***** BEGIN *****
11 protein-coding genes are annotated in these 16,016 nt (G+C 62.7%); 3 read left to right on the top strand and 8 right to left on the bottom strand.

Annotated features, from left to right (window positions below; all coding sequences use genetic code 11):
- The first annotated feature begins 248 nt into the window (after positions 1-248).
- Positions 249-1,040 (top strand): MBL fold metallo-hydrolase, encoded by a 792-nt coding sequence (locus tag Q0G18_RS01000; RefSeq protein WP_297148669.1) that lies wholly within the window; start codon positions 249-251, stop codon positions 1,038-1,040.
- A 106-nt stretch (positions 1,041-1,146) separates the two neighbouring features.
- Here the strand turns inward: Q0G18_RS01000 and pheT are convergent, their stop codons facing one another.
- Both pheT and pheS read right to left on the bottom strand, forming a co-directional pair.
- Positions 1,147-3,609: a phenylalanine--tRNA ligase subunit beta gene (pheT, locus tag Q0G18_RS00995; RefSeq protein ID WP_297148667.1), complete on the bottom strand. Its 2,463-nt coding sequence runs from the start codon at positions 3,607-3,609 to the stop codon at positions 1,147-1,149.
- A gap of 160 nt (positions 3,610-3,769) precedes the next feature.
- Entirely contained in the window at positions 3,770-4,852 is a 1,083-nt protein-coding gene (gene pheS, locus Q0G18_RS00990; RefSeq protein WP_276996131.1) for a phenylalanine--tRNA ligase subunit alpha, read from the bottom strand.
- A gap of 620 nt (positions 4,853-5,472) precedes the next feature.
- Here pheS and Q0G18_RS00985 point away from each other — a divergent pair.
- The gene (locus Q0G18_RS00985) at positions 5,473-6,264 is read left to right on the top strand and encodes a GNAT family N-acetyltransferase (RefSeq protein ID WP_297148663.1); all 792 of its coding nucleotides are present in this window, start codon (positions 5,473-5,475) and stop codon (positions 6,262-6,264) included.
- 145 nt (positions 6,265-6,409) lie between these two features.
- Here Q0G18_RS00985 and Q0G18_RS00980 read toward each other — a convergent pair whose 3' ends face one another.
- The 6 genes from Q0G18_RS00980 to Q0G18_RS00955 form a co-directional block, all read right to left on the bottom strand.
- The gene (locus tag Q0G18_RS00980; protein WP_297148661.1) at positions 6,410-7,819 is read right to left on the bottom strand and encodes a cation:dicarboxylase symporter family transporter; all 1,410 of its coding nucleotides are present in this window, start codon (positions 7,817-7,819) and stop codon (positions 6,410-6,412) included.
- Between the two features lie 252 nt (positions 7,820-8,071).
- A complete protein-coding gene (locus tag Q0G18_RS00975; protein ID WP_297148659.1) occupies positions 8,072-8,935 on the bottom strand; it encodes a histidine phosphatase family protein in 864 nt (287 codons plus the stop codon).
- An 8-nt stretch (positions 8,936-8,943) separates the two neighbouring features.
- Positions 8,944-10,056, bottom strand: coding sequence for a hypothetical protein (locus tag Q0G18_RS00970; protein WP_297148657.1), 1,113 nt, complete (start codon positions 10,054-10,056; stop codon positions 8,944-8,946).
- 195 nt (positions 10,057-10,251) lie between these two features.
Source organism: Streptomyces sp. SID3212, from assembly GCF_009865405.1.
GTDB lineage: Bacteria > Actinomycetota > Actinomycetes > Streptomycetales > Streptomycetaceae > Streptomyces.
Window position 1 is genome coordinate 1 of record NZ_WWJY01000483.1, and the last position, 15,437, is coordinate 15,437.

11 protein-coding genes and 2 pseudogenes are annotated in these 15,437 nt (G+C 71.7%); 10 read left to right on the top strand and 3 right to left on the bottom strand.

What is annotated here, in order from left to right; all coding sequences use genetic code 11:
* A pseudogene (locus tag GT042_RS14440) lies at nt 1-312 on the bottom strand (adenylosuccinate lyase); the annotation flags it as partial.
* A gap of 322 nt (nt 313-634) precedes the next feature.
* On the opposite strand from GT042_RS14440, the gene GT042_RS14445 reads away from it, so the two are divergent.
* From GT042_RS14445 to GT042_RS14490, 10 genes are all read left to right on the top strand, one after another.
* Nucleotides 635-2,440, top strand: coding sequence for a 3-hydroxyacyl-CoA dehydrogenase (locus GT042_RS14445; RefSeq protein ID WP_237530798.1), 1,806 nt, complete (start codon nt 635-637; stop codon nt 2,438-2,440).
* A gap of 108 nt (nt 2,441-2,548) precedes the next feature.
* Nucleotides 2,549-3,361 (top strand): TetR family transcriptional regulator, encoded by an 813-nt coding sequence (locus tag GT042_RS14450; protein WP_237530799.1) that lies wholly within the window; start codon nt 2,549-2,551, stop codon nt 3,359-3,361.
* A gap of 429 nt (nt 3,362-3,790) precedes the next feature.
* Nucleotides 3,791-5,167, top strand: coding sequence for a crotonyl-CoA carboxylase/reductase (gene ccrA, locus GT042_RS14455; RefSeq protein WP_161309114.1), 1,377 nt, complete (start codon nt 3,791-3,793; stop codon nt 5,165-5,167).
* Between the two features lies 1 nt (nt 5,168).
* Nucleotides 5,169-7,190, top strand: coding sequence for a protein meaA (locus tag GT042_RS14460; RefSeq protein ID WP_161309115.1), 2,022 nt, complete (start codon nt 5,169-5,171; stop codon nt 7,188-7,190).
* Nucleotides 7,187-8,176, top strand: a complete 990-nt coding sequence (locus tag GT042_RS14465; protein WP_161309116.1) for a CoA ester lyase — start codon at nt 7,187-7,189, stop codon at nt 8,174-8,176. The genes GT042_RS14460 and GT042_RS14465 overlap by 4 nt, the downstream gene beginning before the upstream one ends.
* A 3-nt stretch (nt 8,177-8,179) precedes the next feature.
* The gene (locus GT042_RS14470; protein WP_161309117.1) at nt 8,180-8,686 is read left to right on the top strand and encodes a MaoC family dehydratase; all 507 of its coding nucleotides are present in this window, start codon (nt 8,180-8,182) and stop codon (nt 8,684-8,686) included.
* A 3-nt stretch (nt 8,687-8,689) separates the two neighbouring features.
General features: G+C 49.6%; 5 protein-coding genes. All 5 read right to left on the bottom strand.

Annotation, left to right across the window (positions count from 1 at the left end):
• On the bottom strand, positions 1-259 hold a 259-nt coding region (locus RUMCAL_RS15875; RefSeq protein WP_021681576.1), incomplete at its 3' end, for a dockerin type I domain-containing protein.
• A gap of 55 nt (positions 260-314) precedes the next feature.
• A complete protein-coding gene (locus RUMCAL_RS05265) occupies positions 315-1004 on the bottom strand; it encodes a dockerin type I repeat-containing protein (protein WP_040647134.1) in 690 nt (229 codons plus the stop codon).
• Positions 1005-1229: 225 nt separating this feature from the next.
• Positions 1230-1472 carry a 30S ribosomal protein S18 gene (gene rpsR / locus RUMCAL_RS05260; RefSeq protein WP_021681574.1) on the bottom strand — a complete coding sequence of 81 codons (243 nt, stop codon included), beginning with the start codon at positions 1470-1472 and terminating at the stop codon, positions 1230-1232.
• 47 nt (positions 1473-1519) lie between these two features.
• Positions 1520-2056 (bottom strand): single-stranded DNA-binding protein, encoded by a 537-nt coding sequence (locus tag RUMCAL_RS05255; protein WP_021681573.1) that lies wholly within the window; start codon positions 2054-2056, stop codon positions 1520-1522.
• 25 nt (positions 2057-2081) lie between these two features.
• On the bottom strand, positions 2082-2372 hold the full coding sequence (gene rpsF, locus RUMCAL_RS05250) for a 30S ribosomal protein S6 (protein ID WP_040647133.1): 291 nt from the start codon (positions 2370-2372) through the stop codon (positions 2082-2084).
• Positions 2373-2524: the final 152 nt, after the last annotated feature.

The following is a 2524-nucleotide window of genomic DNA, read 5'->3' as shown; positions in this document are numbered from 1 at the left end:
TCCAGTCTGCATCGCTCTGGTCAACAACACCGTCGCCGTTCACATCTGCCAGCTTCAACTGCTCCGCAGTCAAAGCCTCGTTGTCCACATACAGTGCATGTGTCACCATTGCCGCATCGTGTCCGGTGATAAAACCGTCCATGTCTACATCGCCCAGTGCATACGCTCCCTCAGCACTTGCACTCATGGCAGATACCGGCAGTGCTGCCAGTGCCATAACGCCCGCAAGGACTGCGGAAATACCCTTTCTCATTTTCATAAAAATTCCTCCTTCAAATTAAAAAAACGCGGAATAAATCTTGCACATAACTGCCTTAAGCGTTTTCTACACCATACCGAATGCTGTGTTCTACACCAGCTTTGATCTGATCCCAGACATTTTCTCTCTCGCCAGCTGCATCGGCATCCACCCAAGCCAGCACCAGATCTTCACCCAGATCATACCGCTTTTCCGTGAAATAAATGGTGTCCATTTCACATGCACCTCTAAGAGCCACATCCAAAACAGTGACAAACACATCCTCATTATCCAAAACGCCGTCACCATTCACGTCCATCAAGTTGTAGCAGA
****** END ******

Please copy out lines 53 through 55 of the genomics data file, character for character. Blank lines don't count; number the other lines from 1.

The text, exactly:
• On the bottom strand, positions 2082-2372 hold the full coding sequence (gene rpsF, locus RUMCAL_RS05250) for a 30S ribosomal protein S6 (protein ID WP_040647133.1): 291 nt from the start codon (positions 2370-2372) through the stop codon (positions 2082-2084).
• Positions 2373-2524: the final 152 nt, after the last annotated feature.

The following is a 2524-nucleotide window of genomic DNA, read 5'->3' as shown; positions in this document are numbered from 1 at the left end: